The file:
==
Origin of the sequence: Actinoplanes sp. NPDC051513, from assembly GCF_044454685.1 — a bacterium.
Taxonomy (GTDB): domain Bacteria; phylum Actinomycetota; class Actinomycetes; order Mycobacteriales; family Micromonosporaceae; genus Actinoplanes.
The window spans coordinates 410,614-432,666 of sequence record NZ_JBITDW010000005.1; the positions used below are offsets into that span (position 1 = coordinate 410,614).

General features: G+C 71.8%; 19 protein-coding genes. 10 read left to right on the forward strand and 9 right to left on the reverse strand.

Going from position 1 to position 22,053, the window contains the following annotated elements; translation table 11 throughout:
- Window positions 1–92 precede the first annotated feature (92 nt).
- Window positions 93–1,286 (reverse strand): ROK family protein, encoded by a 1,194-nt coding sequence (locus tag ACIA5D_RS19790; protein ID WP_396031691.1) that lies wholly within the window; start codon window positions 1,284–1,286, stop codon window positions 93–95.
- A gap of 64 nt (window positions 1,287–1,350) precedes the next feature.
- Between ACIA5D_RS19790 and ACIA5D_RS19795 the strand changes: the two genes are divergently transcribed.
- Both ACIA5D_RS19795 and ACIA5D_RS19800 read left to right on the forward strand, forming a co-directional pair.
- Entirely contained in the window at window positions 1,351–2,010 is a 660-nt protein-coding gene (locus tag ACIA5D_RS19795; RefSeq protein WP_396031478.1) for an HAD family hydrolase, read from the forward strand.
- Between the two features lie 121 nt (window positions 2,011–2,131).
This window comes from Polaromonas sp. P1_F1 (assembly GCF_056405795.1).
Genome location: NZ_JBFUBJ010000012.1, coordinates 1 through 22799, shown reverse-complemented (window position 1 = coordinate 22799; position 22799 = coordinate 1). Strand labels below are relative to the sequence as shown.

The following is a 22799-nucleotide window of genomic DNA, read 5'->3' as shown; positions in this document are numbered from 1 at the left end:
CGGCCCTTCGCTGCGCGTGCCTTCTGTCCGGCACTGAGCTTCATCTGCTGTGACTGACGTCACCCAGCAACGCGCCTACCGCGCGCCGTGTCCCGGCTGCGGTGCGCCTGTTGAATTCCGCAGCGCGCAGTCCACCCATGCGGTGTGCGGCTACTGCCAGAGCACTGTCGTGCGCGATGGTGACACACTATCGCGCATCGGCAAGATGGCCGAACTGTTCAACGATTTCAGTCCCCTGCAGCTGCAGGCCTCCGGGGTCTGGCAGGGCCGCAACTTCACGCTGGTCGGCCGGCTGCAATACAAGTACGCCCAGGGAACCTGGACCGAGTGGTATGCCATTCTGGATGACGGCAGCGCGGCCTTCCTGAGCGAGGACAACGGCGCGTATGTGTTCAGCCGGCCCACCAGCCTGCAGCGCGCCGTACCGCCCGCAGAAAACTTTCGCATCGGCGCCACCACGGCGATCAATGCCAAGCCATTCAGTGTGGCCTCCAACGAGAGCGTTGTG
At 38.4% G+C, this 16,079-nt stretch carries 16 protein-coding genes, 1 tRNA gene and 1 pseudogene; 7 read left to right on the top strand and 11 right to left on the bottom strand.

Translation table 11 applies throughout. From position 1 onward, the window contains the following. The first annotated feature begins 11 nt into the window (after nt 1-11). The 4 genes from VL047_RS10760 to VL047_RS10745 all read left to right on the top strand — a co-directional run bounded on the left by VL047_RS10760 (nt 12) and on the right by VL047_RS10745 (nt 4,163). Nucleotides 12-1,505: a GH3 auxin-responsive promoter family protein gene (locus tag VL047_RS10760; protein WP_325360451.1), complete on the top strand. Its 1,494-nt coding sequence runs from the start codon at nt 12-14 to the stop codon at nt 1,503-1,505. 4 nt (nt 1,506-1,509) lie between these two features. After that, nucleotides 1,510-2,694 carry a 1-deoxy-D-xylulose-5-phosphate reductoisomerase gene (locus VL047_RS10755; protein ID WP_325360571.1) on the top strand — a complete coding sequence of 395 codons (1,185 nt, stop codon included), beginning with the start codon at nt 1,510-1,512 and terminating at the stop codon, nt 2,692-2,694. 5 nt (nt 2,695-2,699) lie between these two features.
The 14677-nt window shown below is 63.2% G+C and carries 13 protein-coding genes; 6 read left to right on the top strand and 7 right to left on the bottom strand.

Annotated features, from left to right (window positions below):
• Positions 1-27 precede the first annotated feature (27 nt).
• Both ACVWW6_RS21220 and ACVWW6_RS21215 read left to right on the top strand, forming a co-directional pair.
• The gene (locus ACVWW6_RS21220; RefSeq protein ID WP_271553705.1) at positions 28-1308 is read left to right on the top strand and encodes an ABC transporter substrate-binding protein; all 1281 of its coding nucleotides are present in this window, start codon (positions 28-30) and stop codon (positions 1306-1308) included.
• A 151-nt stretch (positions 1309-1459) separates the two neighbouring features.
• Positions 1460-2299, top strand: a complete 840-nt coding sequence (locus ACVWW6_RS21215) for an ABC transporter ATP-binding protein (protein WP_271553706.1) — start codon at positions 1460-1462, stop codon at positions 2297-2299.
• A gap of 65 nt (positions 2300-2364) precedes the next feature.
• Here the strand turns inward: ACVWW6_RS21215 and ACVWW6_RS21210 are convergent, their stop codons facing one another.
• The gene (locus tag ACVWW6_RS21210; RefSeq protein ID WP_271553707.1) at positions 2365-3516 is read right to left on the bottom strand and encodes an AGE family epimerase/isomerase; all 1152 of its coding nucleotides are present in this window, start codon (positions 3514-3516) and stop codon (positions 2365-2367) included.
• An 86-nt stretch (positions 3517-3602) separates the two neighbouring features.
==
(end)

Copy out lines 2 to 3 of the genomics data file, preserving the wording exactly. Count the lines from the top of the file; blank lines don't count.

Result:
Taxonomy (GTDB): domain Bacteria; phylum Actinomycetota; class Actinomycetes; order Mycobacteriales; family Micromonosporaceae; genus Actinoplanes.
The window spans coordinates 410,614-432,666 of sequence record NZ_JBITDW010000005.1; the positions used below are offsets into that span (position 1 = coordinate 410,614).